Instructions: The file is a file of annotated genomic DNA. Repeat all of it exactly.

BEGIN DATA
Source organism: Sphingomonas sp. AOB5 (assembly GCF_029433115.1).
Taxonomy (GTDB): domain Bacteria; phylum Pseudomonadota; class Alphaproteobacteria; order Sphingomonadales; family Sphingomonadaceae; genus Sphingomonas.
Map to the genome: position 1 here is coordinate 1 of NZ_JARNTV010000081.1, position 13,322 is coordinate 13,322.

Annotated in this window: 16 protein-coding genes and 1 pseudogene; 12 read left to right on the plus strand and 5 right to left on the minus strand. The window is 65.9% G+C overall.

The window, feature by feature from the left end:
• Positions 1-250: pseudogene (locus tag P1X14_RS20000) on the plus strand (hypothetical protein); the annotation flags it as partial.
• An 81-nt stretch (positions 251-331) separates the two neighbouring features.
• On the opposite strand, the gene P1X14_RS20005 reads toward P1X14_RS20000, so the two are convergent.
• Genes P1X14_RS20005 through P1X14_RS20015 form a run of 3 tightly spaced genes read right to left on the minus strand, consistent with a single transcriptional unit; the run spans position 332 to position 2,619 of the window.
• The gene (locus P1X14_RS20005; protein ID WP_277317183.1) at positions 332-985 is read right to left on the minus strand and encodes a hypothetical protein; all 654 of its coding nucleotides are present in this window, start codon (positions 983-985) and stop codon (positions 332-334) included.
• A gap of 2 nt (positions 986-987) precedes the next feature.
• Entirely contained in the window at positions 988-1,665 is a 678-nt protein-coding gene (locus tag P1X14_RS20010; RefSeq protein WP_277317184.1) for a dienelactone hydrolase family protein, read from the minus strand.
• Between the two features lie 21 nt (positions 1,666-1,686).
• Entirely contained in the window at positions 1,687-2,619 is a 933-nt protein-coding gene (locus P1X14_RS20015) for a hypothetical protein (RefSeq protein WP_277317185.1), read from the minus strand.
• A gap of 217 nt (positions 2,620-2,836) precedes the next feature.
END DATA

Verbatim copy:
Source organism: Sphingomonas sp. AOB5 (assembly GCF_029433115.1).
Taxonomy (GTDB): domain Bacteria; phylum Pseudomonadota; class Alphaproteobacteria; order Sphingomonadales; family Sphingomonadaceae; genus Sphingomonas.
Map to the genome: position 1 here is coordinate 1 of NZ_JARNTV010000081.1, position 13,322 is coordinate 13,322.

Annotated in this window: 16 protein-coding genes and 1 pseudogene; 12 read left to right on the plus strand and 5 right to left on the minus strand. The window is 65.9% G+C overall.

The window, feature by feature from the left end:
• Positions 1-250: pseudogene (locus tag P1X14_RS20000) on the plus strand (hypothetical protein); the annotation flags it as partial.
• An 81-nt stretch (positions 251-331) separates the two neighbouring features.
• On the opposite strand, the gene P1X14_RS20005 reads toward P1X14_RS20000, so the two are convergent.
• Genes P1X14_RS20005 through P1X14_RS20015 form a run of 3 tightly spaced genes read right to left on the minus strand, consistent with a single transcriptional unit; the run spans position 332 to position 2,619 of the window.
• The gene (locus P1X14_RS20005; protein ID WP_277317183.1) at positions 332-985 is read right to left on the minus strand and encodes a hypothetical protein; all 654 of its coding nucleotides are present in this window, start codon (positions 983-985) and stop codon (positions 332-334) included.
• A gap of 2 nt (positions 986-987) precedes the next feature.
• Entirely contained in the window at positions 988-1,665 is a 678-nt protein-coding gene (locus tag P1X14_RS20010; RefSeq protein WP_277317184.1) for a dienelactone hydrolase family protein, read from the minus strand.
• Between the two features lie 21 nt (positions 1,666-1,686).
• Entirely contained in the window at positions 1,687-2,619 is a 933-nt protein-coding gene (locus P1X14_RS20015) for a hypothetical protein (RefSeq protein WP_277317185.1), read from the minus strand.
• A gap of 217 nt (positions 2,620-2,836) precedes the next feature.